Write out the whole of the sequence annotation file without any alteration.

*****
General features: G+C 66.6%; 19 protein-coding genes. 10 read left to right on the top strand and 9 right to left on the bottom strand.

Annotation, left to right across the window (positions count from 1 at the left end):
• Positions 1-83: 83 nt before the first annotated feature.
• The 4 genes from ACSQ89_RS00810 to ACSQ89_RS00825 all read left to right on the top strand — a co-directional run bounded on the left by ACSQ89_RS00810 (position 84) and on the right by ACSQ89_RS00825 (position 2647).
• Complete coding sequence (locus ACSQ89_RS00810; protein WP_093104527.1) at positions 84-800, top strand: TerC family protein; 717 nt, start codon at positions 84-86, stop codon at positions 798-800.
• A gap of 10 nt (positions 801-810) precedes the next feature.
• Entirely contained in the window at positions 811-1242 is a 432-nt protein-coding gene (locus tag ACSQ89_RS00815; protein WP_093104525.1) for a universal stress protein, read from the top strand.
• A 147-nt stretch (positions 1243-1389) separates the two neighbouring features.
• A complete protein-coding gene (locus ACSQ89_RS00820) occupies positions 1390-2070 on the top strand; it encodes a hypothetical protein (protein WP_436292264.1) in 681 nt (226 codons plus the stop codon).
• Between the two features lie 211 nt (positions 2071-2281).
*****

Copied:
General features: G+C 66.6%; 19 protein-coding genes. 10 read left to right on the top strand and 9 right to left on the bottom strand.

Annotation, left to right across the window (positions count from 1 at the left end):
• Positions 1-83: 83 nt before the first annotated feature.
• The 4 genes from ACSQ89_RS00810 to ACSQ89_RS00825 all read left to right on the top strand — a co-directional run bounded on the left by ACSQ89_RS00810 (position 84) and on the right by ACSQ89_RS00825 (position 2647).
• Complete coding sequence (locus ACSQ89_RS00810; protein WP_093104527.1) at positions 84-800, top strand: TerC family protein; 717 nt, start codon at positions 84-86, stop codon at positions 798-800.
• A gap of 10 nt (positions 801-810) precedes the next feature.
• Entirely contained in the window at positions 811-1242 is a 432-nt protein-coding gene (locus tag ACSQ89_RS00815; protein WP_093104525.1) for a universal stress protein, read from the top strand.
• A 147-nt stretch (positions 1243-1389) separates the two neighbouring features.
• A complete protein-coding gene (locus ACSQ89_RS00820) occupies positions 1390-2070 on the top strand; it encodes a hypothetical protein (protein WP_436292264.1) in 681 nt (226 codons plus the stop codon).
• Between the two features lie 211 nt (positions 2071-2281).